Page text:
Freeze in ice cream maker according to manufacturer's instructions.  Just before mixing is finished, add in the reserved pecans and mix in completely.  The ice cream will be soft and creamy.  To cure and have firm ice cream, store the ice cream in an airtight container and freeze for about 2 hours or overnight.  Remove from freezer 10-15 minutes before serving.


I have found that these simple ice creams stay fairly scoopable, even straight from the freezer.

Saturday, April 16, 2016

BBB Bakes Up Cinnamon-Free Swirl Rolls



No cinnamon rolls allowed for this challenge!  Cinnamon buns are a dime a dozen, so our challenge was to come up with something else to roll up in our pans.  It could be sweet or savory, whatever we could imagine.  No big surprise I went with sweet.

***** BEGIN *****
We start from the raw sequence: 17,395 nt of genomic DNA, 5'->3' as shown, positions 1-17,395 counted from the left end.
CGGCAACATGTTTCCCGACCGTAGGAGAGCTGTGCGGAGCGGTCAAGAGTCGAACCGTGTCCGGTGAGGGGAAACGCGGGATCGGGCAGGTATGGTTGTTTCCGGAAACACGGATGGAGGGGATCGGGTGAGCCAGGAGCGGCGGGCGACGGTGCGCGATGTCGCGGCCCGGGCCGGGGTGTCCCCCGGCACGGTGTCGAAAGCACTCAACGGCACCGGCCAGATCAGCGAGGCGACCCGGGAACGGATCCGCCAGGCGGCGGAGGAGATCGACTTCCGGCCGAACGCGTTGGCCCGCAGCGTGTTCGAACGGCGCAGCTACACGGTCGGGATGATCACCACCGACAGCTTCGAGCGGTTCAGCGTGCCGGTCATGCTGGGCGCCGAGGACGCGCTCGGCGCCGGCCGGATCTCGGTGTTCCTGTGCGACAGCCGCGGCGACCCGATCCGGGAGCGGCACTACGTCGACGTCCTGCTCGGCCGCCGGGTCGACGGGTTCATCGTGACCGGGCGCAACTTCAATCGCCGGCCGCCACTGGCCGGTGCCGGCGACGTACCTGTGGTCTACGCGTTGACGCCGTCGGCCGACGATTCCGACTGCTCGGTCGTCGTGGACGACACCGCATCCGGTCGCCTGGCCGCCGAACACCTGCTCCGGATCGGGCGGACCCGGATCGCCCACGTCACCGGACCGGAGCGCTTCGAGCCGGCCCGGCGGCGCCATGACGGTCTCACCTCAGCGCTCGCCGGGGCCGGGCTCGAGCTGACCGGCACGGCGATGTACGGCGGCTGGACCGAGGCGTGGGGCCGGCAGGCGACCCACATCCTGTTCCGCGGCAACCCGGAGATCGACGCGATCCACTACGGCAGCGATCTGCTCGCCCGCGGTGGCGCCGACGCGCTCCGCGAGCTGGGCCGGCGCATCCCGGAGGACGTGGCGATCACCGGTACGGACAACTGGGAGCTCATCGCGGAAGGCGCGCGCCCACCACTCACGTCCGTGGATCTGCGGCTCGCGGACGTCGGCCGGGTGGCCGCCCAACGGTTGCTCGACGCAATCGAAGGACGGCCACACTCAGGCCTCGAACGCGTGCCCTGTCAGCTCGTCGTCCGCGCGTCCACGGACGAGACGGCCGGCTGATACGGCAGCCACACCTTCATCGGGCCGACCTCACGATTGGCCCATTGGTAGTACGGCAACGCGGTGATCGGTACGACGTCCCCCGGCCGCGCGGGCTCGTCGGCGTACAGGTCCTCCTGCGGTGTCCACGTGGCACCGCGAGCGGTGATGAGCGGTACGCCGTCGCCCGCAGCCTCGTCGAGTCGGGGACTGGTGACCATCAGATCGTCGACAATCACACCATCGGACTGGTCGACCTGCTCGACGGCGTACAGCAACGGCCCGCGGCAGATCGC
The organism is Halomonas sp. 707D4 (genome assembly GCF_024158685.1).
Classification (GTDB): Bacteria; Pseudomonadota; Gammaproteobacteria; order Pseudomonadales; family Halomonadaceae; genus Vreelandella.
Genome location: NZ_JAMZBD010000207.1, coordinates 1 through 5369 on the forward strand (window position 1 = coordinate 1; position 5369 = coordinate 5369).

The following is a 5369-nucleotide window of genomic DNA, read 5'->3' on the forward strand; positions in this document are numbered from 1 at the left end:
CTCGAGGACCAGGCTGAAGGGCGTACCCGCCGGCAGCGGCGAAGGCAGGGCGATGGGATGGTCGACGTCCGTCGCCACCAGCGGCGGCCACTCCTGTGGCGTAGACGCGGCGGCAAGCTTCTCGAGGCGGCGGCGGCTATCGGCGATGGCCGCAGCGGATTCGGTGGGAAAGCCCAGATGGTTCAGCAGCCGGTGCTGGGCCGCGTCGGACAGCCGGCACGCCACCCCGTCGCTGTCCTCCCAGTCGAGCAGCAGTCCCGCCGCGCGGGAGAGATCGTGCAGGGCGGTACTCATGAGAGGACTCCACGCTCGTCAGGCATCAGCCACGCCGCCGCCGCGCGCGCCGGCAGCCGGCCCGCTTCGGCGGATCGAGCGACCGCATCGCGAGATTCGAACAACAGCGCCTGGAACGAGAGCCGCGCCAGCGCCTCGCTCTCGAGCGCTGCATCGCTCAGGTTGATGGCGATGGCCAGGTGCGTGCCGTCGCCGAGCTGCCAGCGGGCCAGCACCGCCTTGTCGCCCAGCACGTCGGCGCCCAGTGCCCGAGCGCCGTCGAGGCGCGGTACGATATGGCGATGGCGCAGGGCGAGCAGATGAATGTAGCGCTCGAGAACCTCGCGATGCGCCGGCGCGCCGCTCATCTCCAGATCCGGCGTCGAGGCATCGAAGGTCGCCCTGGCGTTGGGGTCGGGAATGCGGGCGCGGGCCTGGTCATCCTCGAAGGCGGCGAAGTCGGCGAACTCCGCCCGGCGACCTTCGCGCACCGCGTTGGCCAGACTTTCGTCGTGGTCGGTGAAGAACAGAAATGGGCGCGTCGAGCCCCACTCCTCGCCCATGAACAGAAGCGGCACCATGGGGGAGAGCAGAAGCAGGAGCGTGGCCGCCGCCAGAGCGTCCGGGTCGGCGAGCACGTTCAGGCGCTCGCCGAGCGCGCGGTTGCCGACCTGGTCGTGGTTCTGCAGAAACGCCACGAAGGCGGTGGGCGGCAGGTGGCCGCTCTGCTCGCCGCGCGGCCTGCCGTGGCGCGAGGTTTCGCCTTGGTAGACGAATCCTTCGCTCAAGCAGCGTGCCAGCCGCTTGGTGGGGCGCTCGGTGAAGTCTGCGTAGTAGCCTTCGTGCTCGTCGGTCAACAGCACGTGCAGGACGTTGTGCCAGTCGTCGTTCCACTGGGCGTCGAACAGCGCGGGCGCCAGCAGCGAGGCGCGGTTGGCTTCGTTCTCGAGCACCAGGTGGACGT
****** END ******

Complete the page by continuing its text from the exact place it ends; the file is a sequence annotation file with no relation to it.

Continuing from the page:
Our secondary challenge was to figure out why (or even if) this recipe needs the three different forms of leavening for which it calls.  This particular recipe has appeared in numerous places around the internet, most notably in the Pioneer Woman's kitchen.  It calls for yeast, baking powder, and baking soda.  My take on the three leavens is this:  the yeast is your standard roll dough raiser and flavor enhancer, the baking powder is there for extra insurance and lift in the oven to make the rolls extra fluffy, (but only if you use double acting), and the baking soda is there to tenderize the crumb and perhaps aid browning.  There is no added acid in the dough so the soda does not really do much if anything to raise the rolls.  Too much and it could make the dough taste soapy.  There is enough sugar in this dough to ensure nice browning, so I would say it is not really necessary.  According to my test panel, they preferred the batches that were less fluffy anyway, (bready was the term used), so the extra leavens are probably not necessary.  It's personal preference though, because I really liked the fluffy batch!